A couple of considerations about vape cartridges: do not try to travel to another country with them, or over state lines. If you think that the authorities do not know the difference between a nicotine vape and a marijuana cart, think again. It is a felony offense to transport medical marijuana to another country, or across state lines, even if you are a medical marijuana cardholder.
Concentrates are made from concentrated cannabis. There are other slang names for concentrates, including shatter, honey, rosin, resin, hash, dabs, crumble wax, budder, or badder. Do not panic! It is all the same stuff. But what is important to remember about concentrates is that they pack a punch. So, if you are interested in trying some medical weed concentrates, start low and slow.
There are a few different ways to consume concentrates. One of the most popular ways is to add it to a cigar or cigarette. Not healthy, but it is common. There are specialty rigs or pipes that are designed for concentrates. They have a small piece (called a nail) where you place a small quantity of the concentrate.
You ignite your pipe under the wax to activate the THC. While it is bubbling on the nail, you inhale through your pipe, filtering the smoke over water to help remove toxins and enhance the flavor.
Some patients do not want the intoxicating “all over body high” of medical cannabis. Instead, they want to target the cannabinoids in an area where they experience chronic pain. What is great about topicals is that you can rub it exactly where you want relief of inflammation and pain symptoms.
When you are traveling, keep in mind that a THC infused topical cream is still a controlled substance. If you are traveling to another state with legalized medical marijuana, check to see if they have a reciprocal agreement. Leave your products at home (always) to avoid legal problems. But you may be able to purchase products in the legalized state you visit. Contact the medical marijuana authority in that state for more information.
Some medical marijuana cardholders cannot smoke or inhale vaporized because of respiratory issues. Or it is not their preference to use an inhalable product period. Dispensaries have a solution for patients and medical marijuana cardholders who want to enjoy the benefits of CBD or THC/CBD microdoses every day. It is available in capsules that look just like a standard easy-to-swallow vitamin.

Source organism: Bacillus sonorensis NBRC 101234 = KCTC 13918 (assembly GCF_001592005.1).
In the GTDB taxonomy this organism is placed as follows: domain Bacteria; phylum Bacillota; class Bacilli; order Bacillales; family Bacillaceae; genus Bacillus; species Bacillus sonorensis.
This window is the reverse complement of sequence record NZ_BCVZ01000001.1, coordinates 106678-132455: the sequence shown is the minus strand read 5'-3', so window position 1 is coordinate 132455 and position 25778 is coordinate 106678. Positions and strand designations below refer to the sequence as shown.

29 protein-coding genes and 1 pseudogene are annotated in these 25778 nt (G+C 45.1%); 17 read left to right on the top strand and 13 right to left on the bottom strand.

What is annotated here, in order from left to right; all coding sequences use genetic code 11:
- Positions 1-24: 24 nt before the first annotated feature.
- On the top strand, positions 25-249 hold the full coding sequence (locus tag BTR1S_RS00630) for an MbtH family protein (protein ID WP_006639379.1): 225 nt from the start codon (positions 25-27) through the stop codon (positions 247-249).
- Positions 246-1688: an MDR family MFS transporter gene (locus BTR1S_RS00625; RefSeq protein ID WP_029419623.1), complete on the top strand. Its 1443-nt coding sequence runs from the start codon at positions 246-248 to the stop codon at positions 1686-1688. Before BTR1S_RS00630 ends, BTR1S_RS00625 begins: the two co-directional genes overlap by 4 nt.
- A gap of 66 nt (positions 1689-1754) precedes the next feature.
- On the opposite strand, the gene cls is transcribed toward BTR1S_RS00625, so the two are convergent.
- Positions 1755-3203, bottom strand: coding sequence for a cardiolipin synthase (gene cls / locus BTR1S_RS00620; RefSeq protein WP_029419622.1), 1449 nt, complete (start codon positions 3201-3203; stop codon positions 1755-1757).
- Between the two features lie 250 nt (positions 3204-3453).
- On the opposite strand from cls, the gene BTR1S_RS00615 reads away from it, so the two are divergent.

There are two distinct families of cannabis. They are the same species, but Sativa and Indica cannabis have different properties. And for therapeutics, they can help with other symptoms and patient needs.
A pure Sativa strain is likely to be “uppity.” Sativa weed provides psychoactive effects like energy, happiness, and relaxation and can provide relief from symptoms of low mood, for patients with depression. Sativa is often chosen as a “daytime blend” because most strains do not make you feel groggy. You may feel alert, positive-minded and sometimes super creative.
Indica is often dubbed “in da couch.” Contrary to the experience that medical cannabis patients have of energy and lightheartedness with Sativa strains, do not plan to go anywhere if you are enjoying a potent Indica strain. If it is your first time trying Indica, it is good to start with a lower dose. Some patients with chronic pain that have difficulty with insomnia choose Indica as a “nighttime” weed blend. Typical effects of Indica strains include pain and inflammation relief, appetite stimulation, relief of symptoms of anxiety, and other positive relaxation effects.
If you live in a legalized state and a member of your family asked you about different medical marijuana types, this article may be helpful for you. And if you do have a family member who is looking for a natural alternative to opioid medications? Help them by providing them with the information they need to make an informed choice about alternative therapies.